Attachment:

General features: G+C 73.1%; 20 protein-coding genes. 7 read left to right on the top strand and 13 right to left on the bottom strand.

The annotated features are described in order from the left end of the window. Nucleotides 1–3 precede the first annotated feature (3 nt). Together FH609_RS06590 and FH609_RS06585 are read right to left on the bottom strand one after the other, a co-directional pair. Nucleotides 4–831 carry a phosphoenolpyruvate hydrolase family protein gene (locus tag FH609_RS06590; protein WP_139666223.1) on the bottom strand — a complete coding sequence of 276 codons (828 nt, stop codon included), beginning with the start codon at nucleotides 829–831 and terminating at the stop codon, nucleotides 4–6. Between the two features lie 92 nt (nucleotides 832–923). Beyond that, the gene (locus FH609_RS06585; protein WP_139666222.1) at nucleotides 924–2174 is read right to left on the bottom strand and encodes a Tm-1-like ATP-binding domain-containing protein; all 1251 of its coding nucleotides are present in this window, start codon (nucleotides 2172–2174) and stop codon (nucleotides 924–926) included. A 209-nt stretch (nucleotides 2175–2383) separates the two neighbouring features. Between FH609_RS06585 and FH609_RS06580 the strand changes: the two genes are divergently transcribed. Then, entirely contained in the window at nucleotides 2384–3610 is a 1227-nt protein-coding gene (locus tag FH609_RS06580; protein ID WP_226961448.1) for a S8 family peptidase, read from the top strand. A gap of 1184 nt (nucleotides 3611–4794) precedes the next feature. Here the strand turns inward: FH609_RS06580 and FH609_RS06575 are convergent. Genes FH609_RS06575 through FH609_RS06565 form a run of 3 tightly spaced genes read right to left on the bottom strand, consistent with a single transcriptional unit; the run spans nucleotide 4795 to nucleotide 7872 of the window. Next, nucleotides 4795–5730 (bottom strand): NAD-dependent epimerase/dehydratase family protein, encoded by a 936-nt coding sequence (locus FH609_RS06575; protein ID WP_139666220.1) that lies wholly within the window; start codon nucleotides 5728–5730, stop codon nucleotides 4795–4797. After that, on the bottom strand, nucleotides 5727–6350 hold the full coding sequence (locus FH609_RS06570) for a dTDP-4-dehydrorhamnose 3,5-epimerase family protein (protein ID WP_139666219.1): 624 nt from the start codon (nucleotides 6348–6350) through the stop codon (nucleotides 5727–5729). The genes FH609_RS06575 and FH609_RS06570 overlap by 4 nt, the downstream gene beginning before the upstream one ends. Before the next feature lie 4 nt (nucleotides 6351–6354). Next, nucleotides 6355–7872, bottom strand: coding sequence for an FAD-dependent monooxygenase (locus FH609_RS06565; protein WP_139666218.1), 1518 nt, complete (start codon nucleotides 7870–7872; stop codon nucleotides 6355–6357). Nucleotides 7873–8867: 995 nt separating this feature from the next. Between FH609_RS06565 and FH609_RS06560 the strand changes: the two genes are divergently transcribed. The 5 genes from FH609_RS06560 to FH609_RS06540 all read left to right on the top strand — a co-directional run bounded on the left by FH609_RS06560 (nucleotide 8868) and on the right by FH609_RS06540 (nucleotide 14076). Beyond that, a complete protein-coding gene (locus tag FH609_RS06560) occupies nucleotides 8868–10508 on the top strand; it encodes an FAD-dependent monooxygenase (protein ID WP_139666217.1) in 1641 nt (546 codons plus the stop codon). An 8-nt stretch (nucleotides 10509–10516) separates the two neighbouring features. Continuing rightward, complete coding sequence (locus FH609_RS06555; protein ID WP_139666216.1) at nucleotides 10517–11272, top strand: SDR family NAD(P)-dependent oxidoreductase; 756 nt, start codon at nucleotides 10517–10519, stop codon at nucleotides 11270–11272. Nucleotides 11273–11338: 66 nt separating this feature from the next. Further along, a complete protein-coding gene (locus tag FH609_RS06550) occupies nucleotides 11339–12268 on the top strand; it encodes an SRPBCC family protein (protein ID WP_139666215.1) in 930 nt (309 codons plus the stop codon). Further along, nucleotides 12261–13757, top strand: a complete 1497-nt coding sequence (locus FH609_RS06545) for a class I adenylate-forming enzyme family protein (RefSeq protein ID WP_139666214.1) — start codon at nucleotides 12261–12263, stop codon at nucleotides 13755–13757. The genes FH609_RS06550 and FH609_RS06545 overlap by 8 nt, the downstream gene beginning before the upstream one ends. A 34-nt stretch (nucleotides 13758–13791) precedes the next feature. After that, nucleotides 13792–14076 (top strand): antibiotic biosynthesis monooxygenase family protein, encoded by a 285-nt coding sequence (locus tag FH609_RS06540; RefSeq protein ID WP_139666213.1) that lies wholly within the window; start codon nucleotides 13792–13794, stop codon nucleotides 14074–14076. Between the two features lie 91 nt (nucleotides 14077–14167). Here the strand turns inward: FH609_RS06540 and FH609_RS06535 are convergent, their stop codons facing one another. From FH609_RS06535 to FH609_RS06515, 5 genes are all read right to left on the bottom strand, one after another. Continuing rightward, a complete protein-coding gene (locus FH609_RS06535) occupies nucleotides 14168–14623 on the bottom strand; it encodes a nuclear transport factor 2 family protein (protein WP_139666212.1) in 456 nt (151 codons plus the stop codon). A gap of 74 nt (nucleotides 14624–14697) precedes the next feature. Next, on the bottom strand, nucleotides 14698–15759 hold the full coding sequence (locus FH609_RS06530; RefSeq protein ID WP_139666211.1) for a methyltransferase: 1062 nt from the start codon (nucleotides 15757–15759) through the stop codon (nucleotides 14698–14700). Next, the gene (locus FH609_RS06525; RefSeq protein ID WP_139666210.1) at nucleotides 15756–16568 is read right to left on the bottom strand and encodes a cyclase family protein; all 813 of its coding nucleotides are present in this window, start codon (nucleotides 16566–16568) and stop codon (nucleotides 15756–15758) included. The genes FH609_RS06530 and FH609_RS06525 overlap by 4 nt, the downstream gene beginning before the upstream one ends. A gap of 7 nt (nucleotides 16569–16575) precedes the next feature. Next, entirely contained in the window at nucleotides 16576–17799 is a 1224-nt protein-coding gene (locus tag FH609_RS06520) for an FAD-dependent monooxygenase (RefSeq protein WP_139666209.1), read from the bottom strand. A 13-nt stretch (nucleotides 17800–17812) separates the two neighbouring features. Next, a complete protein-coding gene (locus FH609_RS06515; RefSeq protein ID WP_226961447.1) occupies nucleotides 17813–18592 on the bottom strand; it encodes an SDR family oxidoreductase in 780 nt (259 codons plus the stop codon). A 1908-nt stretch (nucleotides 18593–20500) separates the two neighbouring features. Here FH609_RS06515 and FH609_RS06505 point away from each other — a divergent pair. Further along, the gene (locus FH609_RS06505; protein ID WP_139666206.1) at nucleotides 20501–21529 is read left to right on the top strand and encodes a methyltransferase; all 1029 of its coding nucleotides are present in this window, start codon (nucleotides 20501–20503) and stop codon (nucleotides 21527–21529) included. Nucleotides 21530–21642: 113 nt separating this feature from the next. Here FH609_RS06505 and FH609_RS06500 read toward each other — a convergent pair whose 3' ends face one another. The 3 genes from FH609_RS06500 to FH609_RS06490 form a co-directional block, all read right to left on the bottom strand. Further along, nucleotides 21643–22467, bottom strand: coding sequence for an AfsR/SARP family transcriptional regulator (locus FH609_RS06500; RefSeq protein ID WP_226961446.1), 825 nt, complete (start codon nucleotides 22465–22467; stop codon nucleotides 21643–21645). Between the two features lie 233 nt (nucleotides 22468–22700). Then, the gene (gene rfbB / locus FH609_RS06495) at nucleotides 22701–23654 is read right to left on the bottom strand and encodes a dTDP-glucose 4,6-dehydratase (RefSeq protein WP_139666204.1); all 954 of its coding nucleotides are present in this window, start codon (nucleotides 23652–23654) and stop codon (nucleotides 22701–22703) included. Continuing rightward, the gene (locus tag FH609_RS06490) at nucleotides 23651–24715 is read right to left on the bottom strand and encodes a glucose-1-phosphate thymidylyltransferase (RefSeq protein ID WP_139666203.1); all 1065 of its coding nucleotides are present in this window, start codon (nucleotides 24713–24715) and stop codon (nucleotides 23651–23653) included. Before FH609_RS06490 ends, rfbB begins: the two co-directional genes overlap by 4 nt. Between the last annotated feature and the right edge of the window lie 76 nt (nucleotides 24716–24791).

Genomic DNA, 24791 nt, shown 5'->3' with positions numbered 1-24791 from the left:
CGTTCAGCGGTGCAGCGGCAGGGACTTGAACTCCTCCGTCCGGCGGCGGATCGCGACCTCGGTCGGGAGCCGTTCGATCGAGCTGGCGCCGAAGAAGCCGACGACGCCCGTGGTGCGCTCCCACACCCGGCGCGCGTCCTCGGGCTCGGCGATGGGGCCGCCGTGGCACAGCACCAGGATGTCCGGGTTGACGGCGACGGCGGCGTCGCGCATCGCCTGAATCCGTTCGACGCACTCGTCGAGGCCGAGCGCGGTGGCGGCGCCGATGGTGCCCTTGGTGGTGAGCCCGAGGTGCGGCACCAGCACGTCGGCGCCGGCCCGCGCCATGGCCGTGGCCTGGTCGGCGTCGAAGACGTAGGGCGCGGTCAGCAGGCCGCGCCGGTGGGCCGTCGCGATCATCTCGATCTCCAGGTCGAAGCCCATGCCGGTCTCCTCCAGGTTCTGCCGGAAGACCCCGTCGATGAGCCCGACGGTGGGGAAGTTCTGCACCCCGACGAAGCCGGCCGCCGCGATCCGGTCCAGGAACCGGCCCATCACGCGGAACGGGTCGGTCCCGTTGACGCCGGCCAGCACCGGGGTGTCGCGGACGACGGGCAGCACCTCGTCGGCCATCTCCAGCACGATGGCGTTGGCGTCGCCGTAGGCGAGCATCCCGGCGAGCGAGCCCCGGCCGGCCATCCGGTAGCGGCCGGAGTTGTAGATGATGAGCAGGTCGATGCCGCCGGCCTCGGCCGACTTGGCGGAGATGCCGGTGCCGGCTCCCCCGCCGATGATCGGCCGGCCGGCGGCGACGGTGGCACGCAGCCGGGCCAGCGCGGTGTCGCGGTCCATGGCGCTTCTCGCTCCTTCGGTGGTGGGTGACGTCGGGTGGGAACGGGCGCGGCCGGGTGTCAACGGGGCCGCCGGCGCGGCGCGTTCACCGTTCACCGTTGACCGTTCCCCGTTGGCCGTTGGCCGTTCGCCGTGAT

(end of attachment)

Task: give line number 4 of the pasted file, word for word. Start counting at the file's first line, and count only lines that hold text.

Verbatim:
CGTTCAGCGGTGCAGCGGCAGGGACTTGAACTCCTCCGTCCGGCGGCGGATCGCGACCTCGGTCGGGAGCCGTTCGATCGAGCTGGCGCCGAAGAAGCCGACGACGCCCGTGGTGCGCTCCCACACCCGGCGCGCGTCCTCGGGCTCGGCGATGGGGCCGCCGTGGCACAGCACCAGGATGTCCGGGTTGACGGCGACGGCGGCGTCGCGCATCGCCTGAATCCGTTCGACGCACTCGTCGAGGCCGAGCGCGGTGGCGGCGCCGATGGTGCCCTTGGTGGTGAGCCCGAGGTGCGGCACCAGCACGTCGGCGCCGGCCCGCGCCATGGCCGTGGCCTGGTCGGCGTCGAAGACGTAGGGCGCGGTCAGCAGGCCGCGCCGGTGGGCCGTCGCGATCATCTCGATCTCCAGGTCGAAGCCCATGCCGGTCTCCTCCAGGTTCTGCCGGAAGACCCCGTCGATGAGCCCGACGGTGGGGAAGTTCTGCACCCCGACGAAGCCGGCCGCCGCGATCCGGTCCAGGAACCGGCCCATCACGCGGAACGGGTCGGTCCCGTTGACGCCGGCCAGCACCGGGGTGTCGCGGACGACGGGCAGCACCTCGTCGGCCATCTCCAGCACGATGGCGTTGGCGTCGCCGTAGGCGAGCATCCCGGCGAGCGAGCCCCGGCCGGCCATCCGGTAGCGGCCGGAGTTGTAGATGATGAGCAGGTCGATGCCGCCGGCCTCGGCCGACTTGGCGGAGATGCCGGTGCCGGCTCCCCCGCCGATGATCGGCCGGCCGGCGGCGACGGTGGCACGCAGCCGGGCCAGCGCGGTGTCGCGGTCCATGGCGCTTCTCGCTCCTTCGGTGGTGGGTGACGTCGGGTGGGAACGGGCGCGGCCGGGTGTCAACGGGGCCGCCGGCGCGGCGCGTTCACCGTTCACCGTTGACCGTTCCCCGTTGGCCGTTGGCCGTTCGCCGTGAT